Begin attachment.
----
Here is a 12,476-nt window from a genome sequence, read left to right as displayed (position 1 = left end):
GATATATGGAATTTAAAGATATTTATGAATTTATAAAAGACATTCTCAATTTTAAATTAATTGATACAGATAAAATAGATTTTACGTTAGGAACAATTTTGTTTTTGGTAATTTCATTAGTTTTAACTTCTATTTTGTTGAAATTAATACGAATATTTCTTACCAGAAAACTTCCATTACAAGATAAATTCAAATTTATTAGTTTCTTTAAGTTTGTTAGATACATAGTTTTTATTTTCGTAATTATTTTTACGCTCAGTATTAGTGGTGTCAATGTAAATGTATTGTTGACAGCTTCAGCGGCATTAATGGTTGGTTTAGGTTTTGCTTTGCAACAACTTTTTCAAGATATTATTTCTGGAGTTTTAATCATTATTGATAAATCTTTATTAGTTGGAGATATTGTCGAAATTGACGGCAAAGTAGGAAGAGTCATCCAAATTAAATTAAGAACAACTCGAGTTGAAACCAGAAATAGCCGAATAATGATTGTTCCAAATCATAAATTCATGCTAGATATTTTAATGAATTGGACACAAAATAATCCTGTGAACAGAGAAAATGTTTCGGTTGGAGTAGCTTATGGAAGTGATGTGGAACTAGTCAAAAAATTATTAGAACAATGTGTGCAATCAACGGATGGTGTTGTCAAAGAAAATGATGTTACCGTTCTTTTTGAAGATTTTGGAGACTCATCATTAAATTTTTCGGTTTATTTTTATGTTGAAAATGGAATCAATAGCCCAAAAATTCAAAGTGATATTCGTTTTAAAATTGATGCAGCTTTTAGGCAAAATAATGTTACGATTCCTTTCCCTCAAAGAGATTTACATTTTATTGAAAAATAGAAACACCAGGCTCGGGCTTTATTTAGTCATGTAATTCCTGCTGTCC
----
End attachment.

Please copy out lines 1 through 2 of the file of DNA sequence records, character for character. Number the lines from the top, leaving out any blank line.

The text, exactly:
Here is a 12,476-nt window from a genome sequence, read left to right as displayed (position 1 = left end):
GATATATGGAATTTAAAGATATTTATGAATTTATAAAAGACATTCTCAATTTTAAATTAATTGATACAGATAAAATAGATTTTACGTTAGGAACAATTTTGTTTTTGGTAATTTCATTAGTTTTAACTTCTATTTTGTTGAAATTAATACGAATATTTCTTACCAGAAAACTTCCATTACAAGATAAATTCAAATTTATTAGTTTCTTTAAGTTTGTTAGATACATAGTTTTTATTTTCGTAATTATTTTTACGCTCAGTATTAGTGGTGTCAATGTAAATGTATTGTTGACAGCTTCAGCGGCATTAATGGTTGGTTTAGGTTTTGCTTTGCAACAACTTTTTCAAGATATTATTTCTGGAGTTTTAATCATTATTGATAAATCTTTATTAGTTGGAGATATTGTCGAAATTGACGGCAAAGTAGGAAGAGTCATCCAAATTAAATTAAGAACAACTCGAGTTGAAACCAGAAATAGCCGAATAATGATTGTTCCAAATCATAAATTCATGCTAGATATTTTAATGAATTGGACACAAAATAATCCTGTGAACAGAGAAAATGTTTCGGTTGGAGTAGCTTATGGAAGTGATGTGGAACTAGTCAAAAAATTATTAGAACAATGTGTGCAATCAACGGATGGTGTTGTCAAAGAAAATGATGTTACCGTTCTTTTTGAAGATTTTGGAGACTCATCATTAAATTTTTCGGTTTATTTTTATGTTGAAAATGGAATCAATAGCCCAAAAATTCAAAGTGATATTCGTTTTAAAATTGATGCAGCTTTTAGGCAAAATAATGTTACGATTCCTTTCCCTCAAAGAGATTTACATTTTATTGAAAAATAGAAACACCAGGCTCGGGCTTTATTTAGTCATGTAATTCCTGCTGTCC